It's that kind of Monday.
When I woke up this morning, I had a craving for French toast. I don’t know why I did. I just did. But then I looked in the fridge and saw that we had only one egg left. But fortunately, that’s all I needed to make one slice of French toast. That’s what I discovered after doing an internet search for French toast recipes.
I found the Best French Toast Recipe by Jillian Guyette, a food writer for delish. Her recipe is a simplified American version of Pain Perdu. In France, the original recipe is called Pain Perdu which translates as “lost bread”, probably because one of the ingredients is stale bread which would be thrown out if not repurposed.
Of course, now I had something new to try out my food photography skills. This morning I managed to get a combination of kitchen window light, overhead 6500k LED lighting, and the reflector to work together. I like the result, but I keep wishing I had a better background. That blank wall needs a large canvas print.
We had another beautiful sunny but cool day and we felt it was the right weather for some socially distant outdoor dining. The Brick Farm Tavern offered lunch take out today but with a twist. Customers were encouraged to pre-order food and drink for take-out and sit at any of the many socially distant outdoor tables on the back lawn.
Bhavna and I thought it was a great way to spend some time outside the house. We ordered our food with a growler of New Jersey craft ale, found a table in the corner under a tree. We both enjoyed the experience and Bhavna wants to do it again.Submitted as part of the 100DaysToOffload project.
No, this website is not in danger of becoming a food photography website. I'm following some advice from Daniel Brinneman who, after reading one of my less than uplifting post about the sameness of each day under pandemic lockdown, suggested that I change my routine. I have little control over my workday because I work for UK based bank and half of the IT and project management teams are based there. My mornings get busy with WebEx sessions. The afternoons are more flexible, but we have an East Coast-based group as well. I could wear different clothes each day, re-arrange my desk, change up breakfast, etc. but the work part of the day feels the same.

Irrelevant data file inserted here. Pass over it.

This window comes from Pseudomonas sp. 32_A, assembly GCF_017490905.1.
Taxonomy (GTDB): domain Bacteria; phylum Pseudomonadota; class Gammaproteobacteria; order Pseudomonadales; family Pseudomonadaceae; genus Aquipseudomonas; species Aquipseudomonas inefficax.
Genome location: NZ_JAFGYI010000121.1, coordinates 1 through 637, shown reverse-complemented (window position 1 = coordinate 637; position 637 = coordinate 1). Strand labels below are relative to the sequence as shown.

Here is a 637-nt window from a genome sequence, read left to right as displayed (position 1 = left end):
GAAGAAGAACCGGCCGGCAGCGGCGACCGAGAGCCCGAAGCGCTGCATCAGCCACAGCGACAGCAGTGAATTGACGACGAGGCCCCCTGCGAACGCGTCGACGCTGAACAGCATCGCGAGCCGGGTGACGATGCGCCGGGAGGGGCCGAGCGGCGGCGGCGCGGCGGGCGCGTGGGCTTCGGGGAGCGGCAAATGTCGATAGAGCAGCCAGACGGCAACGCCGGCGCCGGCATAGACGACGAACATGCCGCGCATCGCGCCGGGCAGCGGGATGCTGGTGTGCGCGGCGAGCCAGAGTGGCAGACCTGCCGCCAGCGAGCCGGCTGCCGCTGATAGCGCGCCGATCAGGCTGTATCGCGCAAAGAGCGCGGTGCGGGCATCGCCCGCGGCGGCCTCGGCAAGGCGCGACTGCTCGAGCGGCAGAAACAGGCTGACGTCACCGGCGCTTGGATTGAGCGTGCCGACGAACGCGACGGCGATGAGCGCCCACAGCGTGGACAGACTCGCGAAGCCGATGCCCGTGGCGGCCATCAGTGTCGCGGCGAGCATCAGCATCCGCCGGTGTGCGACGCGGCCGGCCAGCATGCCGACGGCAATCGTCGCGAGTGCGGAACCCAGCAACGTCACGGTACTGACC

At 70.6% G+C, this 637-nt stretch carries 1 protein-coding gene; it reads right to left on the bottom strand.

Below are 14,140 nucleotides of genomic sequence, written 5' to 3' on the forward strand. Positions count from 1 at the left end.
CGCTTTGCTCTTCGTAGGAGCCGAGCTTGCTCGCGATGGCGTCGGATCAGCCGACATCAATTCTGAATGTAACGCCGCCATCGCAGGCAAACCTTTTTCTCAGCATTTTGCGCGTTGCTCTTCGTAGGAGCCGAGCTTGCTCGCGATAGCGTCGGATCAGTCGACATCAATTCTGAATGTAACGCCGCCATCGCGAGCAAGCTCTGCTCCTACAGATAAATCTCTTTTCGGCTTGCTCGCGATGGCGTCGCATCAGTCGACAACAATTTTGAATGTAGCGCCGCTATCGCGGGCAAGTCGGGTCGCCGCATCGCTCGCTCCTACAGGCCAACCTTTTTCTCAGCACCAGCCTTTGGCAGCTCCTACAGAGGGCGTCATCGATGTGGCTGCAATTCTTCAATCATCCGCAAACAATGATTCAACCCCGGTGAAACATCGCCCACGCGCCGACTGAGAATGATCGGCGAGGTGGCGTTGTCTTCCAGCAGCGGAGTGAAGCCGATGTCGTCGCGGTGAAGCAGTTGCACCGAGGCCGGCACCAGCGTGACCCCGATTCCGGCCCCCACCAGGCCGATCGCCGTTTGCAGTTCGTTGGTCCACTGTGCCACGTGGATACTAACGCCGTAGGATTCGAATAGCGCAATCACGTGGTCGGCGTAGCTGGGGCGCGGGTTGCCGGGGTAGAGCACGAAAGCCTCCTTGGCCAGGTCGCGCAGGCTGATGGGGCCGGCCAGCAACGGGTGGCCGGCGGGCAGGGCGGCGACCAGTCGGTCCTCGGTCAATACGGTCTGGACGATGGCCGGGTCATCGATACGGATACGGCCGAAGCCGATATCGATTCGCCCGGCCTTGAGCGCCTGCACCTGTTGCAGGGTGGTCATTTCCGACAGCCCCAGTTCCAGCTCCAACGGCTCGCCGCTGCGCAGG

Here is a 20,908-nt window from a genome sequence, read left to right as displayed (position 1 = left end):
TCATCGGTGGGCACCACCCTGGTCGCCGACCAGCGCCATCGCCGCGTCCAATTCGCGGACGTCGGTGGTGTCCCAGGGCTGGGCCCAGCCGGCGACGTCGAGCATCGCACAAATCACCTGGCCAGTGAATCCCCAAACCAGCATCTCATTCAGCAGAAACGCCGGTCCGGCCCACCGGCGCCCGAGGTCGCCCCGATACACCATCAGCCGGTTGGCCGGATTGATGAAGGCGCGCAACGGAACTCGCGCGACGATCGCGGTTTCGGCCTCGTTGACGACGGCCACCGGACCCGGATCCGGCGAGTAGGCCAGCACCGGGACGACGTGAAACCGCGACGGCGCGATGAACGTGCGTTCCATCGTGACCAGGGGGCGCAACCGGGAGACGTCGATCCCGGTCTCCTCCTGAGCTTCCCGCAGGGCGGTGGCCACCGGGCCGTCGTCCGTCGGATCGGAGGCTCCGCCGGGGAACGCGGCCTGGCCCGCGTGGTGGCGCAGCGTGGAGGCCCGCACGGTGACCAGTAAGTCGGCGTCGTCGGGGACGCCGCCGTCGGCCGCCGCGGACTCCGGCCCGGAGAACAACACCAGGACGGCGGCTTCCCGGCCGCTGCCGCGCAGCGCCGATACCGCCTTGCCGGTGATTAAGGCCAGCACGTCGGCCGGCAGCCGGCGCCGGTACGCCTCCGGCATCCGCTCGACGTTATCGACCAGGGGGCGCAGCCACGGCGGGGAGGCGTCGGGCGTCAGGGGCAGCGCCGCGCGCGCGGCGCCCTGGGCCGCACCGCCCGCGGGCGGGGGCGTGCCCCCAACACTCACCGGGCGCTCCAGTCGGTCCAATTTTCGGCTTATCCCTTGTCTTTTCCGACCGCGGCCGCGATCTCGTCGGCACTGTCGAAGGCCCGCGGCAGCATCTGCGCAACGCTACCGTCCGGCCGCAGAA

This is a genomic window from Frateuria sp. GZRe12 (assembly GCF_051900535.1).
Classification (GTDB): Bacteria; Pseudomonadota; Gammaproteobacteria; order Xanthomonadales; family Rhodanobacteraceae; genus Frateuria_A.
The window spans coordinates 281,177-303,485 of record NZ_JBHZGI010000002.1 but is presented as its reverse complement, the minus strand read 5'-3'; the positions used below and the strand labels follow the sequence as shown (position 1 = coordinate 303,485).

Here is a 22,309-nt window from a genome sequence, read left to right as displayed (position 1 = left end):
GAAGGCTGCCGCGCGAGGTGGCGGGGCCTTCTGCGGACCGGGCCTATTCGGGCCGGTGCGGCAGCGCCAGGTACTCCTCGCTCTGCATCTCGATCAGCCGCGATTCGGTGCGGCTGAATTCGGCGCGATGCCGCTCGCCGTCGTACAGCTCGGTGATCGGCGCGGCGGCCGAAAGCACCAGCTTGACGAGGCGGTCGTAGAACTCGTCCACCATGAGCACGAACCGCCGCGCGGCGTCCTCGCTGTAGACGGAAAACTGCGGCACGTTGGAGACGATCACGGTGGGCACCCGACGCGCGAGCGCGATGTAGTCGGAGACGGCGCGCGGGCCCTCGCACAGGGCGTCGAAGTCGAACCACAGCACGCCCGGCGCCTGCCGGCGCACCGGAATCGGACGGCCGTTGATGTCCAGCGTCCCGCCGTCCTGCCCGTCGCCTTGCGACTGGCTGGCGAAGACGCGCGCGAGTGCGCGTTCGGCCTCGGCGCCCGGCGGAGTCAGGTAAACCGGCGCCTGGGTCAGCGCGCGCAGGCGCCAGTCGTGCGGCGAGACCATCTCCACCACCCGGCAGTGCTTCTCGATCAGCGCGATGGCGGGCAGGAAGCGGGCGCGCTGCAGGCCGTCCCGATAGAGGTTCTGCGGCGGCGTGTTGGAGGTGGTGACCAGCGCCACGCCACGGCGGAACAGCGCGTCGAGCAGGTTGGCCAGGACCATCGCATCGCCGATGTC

However, another thirty days into "shelter-in-place"-it seems we a lot more of those days ahead-and I think I understand what Daniel was trying to tell me. The Splash and Pour Photography workshop with food photographer Freddy Clark was postponed to October. The High Line and Hudson Yards Vessel field trip was also delayed to October. I cancelled the Chestnut-sided Warbler photography field workshop with Ray Hennesey.
All the fun photography-related things that my therapist helped me plan for when I was struggling with my eye health issues are off the table for the near term. Not being able to do the warbler workshop hurt the most. I enjoyed photographing with Ray last spring, and these adorable little birds are lovely to observe. But the reality is the reality. I want to find a way to keep the love of my hobby alive.
Food photography is challenging, and as I am discovering, one really has to pay attention to lighting. In some ways, the patience required for success is about the same as the patience needed to photograph wildlife. Each day that the sun shines through the kitchen window is an opportunity to try again; learn something new.
Freddy Clark has been supportive of my efforts and has provided some feedback and suggestions on how I can improve.
That's where I am right now.
The light coming in through the window this morning was a bit softer, but I could still see some shadows. I tried to reduce the shadows with the reflector and the overhead lights. This is the best of the dozen images I captured. I used Provia film simulation. Provia is the "standard" shooting mode on the Fujifilm X-T2 and designed to emulate Fujichrome Provia Professional Color Transparency film. The colours appear natural.Submitted as part of the 100DaysToOffload project.